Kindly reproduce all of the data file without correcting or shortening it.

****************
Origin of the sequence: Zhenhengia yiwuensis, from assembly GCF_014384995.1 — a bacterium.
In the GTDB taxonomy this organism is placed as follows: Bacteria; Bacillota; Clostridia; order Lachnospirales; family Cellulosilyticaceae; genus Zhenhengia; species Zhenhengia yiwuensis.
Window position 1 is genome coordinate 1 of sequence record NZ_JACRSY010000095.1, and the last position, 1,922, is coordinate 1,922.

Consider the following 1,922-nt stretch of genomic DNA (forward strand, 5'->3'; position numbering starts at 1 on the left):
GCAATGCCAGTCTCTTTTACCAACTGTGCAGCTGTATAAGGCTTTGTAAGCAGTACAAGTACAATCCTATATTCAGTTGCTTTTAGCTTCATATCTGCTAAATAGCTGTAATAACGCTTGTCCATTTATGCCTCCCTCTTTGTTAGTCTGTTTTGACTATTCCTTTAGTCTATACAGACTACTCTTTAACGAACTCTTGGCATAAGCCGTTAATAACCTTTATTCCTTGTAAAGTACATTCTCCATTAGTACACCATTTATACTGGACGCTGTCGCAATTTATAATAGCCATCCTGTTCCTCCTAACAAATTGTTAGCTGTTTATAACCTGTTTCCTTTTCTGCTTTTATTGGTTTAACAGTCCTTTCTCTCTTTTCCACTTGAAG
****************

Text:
Origin of the sequence: Zhenhengia yiwuensis, from assembly GCF_014384995.1 — a bacterium.
In the GTDB taxonomy this organism is placed as follows: Bacteria; Bacillota; Clostridia; order Lachnospirales; family Cellulosilyticaceae; genus Zhenhengia; species Zhenhengia yiwuensis.
Window position 1 is genome coordinate 1 of sequence record NZ_JACRSY010000095.1, and the last position, 1,922, is coordinate 1,922.

Consider the following 1,922-nt stretch of genomic DNA (forward strand, 5'->3'; position numbering starts at 1 on the left):
GCAATGCCAGTCTCTTTTACCAACTGTGCAGCTGTATAAGGCTTTGTAAGCAGTACAAGTACAATCCTATATTCAGTTGCTTTTAGCTTCATATCTGCTAAATAGCTGTAATAACGCTTGTCCATTTATGCCTCCCTCTTTGTTAGTCTGTTTTGACTATTCCTTTAGTCTATACAGACTACTCTTTAACGAACTCTTGGCATAAGCCGTTAATAACCTTTATTCCTTGTAAAGTACATTCTCCATTAGTACACCATTTATACTGGACGCTGTCGCAATTTATAATAGCCATCCTGTTCCTCCTAACAAATTGTTAGCTGTTTATAACCTGTTTCCTTTTCTGCTTTTATTGGTTTAACAGTCCTTTCTCTCTTTTCCACTTGAAG